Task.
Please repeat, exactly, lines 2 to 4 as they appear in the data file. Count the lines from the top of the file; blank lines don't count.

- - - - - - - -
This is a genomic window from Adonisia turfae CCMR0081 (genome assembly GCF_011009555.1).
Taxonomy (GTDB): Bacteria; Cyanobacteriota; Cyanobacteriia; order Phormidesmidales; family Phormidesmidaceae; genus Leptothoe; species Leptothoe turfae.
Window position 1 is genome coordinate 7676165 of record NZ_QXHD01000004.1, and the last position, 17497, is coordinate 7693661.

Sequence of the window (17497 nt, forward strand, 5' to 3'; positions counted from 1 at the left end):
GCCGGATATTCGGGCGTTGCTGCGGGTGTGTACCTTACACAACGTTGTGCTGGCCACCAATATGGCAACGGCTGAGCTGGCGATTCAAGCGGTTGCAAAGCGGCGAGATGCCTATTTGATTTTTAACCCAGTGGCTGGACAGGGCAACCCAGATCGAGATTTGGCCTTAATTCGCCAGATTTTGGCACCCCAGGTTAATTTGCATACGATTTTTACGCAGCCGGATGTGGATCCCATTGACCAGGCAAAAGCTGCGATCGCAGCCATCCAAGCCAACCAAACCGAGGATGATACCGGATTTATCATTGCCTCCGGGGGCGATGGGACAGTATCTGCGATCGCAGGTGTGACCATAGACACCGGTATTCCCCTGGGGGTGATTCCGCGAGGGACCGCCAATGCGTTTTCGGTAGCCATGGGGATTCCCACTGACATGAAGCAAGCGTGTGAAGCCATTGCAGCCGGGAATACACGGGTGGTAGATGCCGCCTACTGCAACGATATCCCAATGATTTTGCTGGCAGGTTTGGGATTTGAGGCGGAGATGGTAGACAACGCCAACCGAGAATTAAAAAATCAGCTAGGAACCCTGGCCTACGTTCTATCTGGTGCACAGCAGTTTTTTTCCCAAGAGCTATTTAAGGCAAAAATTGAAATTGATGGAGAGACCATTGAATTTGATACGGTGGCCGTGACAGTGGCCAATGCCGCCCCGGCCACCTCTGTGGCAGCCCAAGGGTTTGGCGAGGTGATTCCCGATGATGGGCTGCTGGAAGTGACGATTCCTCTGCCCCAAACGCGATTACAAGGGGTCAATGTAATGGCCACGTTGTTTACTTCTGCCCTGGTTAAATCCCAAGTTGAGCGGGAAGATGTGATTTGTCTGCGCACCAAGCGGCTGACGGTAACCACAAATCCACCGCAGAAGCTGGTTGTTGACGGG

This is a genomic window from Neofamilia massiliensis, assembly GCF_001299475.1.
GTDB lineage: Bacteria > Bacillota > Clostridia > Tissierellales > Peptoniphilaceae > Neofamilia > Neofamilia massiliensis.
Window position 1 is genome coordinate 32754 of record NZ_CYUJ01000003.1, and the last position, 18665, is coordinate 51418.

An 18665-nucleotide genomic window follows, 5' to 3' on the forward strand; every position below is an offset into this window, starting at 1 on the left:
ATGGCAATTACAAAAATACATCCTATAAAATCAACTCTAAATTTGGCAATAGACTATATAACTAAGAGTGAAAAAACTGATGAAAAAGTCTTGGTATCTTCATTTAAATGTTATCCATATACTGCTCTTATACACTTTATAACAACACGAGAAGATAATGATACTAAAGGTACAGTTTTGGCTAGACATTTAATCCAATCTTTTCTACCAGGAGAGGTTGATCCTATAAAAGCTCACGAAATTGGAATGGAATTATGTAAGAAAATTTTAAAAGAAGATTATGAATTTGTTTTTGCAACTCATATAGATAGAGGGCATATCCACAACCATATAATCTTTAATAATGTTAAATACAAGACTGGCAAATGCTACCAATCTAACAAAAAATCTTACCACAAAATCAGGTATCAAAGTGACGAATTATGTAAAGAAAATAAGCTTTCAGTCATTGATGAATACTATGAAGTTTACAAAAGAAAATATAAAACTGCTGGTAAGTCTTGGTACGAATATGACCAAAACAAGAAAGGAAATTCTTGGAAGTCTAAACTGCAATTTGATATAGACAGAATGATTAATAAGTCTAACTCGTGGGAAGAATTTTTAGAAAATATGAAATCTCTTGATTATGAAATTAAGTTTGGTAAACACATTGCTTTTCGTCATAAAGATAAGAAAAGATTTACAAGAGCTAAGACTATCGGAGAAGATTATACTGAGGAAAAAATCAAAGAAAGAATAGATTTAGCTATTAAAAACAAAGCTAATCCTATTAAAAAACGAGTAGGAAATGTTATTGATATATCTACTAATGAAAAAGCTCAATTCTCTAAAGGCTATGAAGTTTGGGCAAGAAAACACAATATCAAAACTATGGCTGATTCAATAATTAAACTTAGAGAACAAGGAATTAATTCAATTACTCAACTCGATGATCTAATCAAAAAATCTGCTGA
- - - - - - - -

Taxonomy (GTDB): Bacteria; Cyanobacteriota; Cyanobacteriia; order Phormidesmidales; family Phormidesmidaceae; genus Leptothoe; species Leptothoe turfae.
Window position 1 is genome coordinate 7676165 of record NZ_QXHD01000004.1, and the last position, 17497, is coordinate 7693661.

Sequence of the window (17497 nt, forward strand, 5' to 3'; positions counted from 1 at the left end):